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The Mesohabitat Simulation Model (MesoHABSIM) addresses the requirements of watershed-based management of running waters. It builds upon earlier physical habitat simulation models (e.g. PHABSIM) to predict an aquatic community's response to habitat modification. MesoHABSIM is an enhancement of this system developed during a restoration study on the Quinebaug River. The changing spatial distributions of physical attributes of a river, as a result of variations in flow and the biological responses of aquatic species to these changes, provide the basis for simulating the consequences of ecosystem alteration, and consequently the justification of restoration measures.

MesoHABSIM modifies the data acquisition technique and analytical approach of similar models by changing the scale of resolution from micro- to meso-scales. Due to this increase in scale, the model takes into account the variations in stream morphology along the river and is more applicable to large-scale issues. Habitat and fish measurements at larger spatial units are more practical, more relevant to river management, and more conducive to habitat modeling.

Mesohabitat types are defined by their hydromorphological units (HMUs), such as pools and rapids, geomorphology, land cover and other hydrological characteristics. Mesohabitats are mapped under multiple flow conditions at extensive sites along the river. Fish or invertebrate data is collected in randomly distributed mesohabitats where habitat surveys are also conducted. This data is used for developing mathematical models that describe which mesohabitats are used by animals more frequently. This allows evaluating habitat availability at a range of flows.

Rating curves represent the changes in a relative area of suitable habitat in response to flow and allow for the determination of habitat quantity at any given flow within the range of surveys (Figure 1). These rating curves can be developed for river units of any size making them useful for drawing conclusions about the suitability of channel patterns or habitat structures for various species of fish for specific sections as well as for the entire river. Rating curves can also be used to evaluate the benefits of various restoration measures on the entire fish community.

In combination with hydrologic time series, rating curves are used to create Uniform Continuous-Under-Threshold (UCUT) curves for the analysis of frequency, magnitude and duration of significant habitat events (Figure 2). UCUT curves evaluate continuous durations of unsuitable habitat under a specified threshold. UCUT curves serve as a basis for the development of ACTograms that managers can use to determine how long a given species can tolerate unsuitable conditions depending on its life stage (Figure 3).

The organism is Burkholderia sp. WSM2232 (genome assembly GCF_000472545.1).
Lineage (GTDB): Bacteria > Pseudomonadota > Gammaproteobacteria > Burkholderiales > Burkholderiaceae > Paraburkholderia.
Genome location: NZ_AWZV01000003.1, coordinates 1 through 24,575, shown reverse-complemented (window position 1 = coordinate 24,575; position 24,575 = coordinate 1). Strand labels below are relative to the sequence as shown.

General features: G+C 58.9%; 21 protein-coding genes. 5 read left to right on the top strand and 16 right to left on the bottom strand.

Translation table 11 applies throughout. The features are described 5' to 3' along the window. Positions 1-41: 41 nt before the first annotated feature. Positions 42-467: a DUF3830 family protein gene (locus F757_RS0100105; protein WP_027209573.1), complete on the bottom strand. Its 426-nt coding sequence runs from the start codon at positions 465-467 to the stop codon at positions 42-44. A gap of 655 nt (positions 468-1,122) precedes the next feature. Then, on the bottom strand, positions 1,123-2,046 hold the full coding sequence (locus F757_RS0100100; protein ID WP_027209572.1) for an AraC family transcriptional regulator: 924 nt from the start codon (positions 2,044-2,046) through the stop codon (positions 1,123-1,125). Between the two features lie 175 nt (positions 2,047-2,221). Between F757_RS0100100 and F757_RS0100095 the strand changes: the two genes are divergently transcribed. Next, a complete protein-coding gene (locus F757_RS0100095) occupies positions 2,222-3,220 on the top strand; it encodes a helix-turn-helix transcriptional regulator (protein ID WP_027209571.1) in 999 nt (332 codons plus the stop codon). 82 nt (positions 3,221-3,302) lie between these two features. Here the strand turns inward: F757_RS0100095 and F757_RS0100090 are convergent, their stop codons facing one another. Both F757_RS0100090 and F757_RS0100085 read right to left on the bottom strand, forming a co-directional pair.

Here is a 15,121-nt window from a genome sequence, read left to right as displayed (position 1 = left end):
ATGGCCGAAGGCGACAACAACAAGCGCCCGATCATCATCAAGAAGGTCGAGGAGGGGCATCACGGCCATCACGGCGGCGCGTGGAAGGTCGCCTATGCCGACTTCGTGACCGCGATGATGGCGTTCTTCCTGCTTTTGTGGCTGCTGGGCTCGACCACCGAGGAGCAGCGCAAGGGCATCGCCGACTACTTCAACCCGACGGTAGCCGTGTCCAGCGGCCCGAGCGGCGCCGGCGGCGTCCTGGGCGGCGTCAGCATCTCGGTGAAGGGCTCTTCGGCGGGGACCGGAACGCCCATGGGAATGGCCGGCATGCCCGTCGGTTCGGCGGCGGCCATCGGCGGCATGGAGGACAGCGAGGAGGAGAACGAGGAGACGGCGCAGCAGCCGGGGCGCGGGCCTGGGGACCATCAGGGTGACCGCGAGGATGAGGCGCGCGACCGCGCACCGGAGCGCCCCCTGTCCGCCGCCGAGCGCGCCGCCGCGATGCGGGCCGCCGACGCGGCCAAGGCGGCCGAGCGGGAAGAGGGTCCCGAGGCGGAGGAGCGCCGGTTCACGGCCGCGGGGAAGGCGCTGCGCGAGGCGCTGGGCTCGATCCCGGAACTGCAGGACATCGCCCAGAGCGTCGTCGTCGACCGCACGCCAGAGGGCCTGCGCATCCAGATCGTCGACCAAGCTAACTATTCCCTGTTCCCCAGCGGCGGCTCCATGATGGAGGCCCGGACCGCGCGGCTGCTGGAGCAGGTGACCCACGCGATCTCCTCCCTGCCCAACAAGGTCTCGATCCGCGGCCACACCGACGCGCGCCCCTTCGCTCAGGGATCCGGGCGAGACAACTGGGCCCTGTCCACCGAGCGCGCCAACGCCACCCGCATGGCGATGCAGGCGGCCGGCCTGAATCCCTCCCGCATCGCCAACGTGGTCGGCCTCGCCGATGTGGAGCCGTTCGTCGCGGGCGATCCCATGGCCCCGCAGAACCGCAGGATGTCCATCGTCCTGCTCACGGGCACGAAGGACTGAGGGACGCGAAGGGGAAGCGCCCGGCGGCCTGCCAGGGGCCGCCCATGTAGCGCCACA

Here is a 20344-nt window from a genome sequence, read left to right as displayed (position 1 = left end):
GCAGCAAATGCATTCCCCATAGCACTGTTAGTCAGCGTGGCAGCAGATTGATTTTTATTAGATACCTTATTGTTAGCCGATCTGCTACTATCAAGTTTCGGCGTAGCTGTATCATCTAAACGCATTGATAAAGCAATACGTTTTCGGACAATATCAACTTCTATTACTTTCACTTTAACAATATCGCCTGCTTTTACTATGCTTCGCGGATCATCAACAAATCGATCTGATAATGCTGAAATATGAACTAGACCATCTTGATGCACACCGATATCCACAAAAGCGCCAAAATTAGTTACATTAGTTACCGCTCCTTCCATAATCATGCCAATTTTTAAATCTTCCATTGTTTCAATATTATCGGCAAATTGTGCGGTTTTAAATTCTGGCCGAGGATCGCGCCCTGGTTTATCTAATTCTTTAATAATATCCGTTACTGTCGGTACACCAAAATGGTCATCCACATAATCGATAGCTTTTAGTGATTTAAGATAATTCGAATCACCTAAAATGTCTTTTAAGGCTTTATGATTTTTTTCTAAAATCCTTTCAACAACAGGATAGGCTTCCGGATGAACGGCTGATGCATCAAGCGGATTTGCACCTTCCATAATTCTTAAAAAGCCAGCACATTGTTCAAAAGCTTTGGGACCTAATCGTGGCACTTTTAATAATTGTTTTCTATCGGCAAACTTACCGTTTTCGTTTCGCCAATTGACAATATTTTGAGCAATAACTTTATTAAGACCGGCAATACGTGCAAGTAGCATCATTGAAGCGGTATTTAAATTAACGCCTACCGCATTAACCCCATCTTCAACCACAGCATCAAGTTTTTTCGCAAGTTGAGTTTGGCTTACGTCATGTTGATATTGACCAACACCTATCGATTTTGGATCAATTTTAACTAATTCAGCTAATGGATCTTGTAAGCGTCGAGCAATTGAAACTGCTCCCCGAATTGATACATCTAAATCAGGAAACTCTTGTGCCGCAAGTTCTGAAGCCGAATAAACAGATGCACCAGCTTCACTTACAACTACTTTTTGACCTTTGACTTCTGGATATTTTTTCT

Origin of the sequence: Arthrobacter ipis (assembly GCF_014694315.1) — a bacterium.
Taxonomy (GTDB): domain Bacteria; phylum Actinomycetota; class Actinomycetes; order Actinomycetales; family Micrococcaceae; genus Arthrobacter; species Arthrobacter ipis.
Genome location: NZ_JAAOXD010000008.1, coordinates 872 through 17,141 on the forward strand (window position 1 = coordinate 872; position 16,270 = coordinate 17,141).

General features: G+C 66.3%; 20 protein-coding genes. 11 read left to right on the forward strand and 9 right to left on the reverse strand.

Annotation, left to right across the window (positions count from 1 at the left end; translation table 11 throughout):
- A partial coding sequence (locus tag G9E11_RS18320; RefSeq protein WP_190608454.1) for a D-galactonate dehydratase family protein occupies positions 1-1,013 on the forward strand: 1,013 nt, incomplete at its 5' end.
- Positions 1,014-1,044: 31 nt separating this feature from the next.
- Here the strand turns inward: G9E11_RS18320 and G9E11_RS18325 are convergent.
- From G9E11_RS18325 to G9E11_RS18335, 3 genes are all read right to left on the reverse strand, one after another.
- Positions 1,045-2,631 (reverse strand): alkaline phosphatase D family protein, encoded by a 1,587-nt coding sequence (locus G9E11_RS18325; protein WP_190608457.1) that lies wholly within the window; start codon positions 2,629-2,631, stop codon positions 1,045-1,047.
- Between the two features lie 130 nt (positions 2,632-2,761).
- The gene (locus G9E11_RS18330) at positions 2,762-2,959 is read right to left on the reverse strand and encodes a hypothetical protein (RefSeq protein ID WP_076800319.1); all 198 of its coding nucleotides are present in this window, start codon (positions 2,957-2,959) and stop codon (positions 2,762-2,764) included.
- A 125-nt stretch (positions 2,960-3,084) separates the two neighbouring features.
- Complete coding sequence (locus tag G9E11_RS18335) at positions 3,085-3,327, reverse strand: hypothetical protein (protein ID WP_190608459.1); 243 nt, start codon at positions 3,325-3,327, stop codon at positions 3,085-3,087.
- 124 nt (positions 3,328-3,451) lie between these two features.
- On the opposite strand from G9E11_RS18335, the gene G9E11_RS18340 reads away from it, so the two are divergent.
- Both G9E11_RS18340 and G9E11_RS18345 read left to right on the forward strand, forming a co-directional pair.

MesoHABSIM is designed to assess habitat availability not only for individual species but also for an entire aquatic community to analyze and predict ecosystem potential. For this purpose we determine the composition of the native fish or invertebrate community using the Target Fish Community approach, described by Bain and Meixler (2000). A comprehensive list of species is generated from literature sources and available regional data collected on relatively intact river reaches. The species are ranked on the basis of abundance in the long-term fish collection data from multiple rivers of similar character and expected proportions of each species are calculated. Since community structure may change seasonally, for each season (bioperiod) we select a number of indicator species, for which a habitat model is developed.

The results of MesoHABSIM create the framework for integrative analyses of many aspects of the ecosystem. It also allows managers to recreate reference habitat conditions and evaluate possible instream and watershed restoration measures or alterations, such as dam removals or changes in water withdrawals. From the perspective of resource managers, it not only allows for quantitative measures of ecological integrity, but also creates a basis for making decisions where trade-offs between resource use and river restoration need to be considered.

Principal benefits of the MesoHABSIM approach are: